European Commission publishes the Pillar of Social Rights
The Juncker Commission has made a social Europe one of its priorities from the start. In September 2015, Junker said: “We have to step up the work for a fair and truly pan-European labour market. (…) As part of these efforts, I will want to develop a European Pillar of Social Rights, which takes account of the changing realities of Europe’s societies and the world of work.”
Since this announcement, the Commission has engaged actively with Member States, EU institutions, social partners, civil society and citizens on the content and role of the Pillar. In March 2016, the Commission presented a preliminary outline of the European Pillar of Social Rights, and launched a broad public consultation to gather feedback, which concluded in January 2017 with a high-level conference.
Building on the input received during the consultation, the Commission now puts forward its proposal for a European Pillar of Social Rights, which is about delivering new and more effective rights for citizens. The Pillar takes direct inspiration from the richness of the practices across Europe, and builds on the strong body of law which exists at EU and international level. The Pillar will serve as a compass for a renewed process of convergence towards better working and living conditions across Europe. It is primarily conceived for the euro area but applicable to all EU Member States wishing to be part of it. It is about delivering new and more effective rights for citizens. It enshrines principles and rights in the field of;equal opportunities and fair working conditions, social protection and access to the labour inclusion market.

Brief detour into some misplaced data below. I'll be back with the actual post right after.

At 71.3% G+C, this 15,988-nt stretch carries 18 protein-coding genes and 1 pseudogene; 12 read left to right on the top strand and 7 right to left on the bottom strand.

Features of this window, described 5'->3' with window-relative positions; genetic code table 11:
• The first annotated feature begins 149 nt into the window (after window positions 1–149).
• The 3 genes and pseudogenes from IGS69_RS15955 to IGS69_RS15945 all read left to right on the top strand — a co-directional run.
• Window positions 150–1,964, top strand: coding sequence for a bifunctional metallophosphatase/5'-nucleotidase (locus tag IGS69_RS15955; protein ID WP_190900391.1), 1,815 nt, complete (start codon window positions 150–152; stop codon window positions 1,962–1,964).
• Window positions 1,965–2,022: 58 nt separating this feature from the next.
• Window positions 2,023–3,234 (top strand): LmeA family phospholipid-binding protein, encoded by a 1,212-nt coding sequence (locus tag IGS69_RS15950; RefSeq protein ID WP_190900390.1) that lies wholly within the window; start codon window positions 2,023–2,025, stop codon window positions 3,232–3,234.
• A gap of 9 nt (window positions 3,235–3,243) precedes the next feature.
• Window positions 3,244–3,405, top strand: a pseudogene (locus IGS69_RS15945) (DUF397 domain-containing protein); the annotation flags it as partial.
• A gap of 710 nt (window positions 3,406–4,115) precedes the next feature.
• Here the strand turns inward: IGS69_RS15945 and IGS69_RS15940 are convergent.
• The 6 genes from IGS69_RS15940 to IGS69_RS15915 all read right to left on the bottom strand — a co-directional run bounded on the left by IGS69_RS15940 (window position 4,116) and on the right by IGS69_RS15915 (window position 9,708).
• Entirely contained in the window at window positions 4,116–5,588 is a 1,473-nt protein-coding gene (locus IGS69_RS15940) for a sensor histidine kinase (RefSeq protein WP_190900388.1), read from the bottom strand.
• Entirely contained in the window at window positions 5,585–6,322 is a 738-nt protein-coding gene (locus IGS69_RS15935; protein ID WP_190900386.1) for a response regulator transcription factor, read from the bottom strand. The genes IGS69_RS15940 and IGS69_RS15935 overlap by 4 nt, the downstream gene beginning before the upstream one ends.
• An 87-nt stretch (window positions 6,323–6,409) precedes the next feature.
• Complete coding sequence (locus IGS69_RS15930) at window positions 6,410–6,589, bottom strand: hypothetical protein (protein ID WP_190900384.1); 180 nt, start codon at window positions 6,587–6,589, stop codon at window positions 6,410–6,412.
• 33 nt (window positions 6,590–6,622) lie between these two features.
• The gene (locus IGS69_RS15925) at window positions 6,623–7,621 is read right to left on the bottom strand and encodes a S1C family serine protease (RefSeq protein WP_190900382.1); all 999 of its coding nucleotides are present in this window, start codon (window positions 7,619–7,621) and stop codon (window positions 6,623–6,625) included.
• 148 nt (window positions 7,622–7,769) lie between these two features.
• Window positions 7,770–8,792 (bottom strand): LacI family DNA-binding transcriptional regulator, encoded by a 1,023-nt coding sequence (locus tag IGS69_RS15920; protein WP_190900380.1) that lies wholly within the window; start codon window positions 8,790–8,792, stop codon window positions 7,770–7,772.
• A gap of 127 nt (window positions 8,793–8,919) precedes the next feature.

The ‘Pillar of Social Rights’ offers an opportunity to address the aforementioned challenges by ensuring better working and living conditions across the Union. It puts forward 20 key principles and rights which intend to address gaps in existing EU social and employment acquis, with the most prominent being a proposal for a work-life balance, flexible work regimes and fair wages.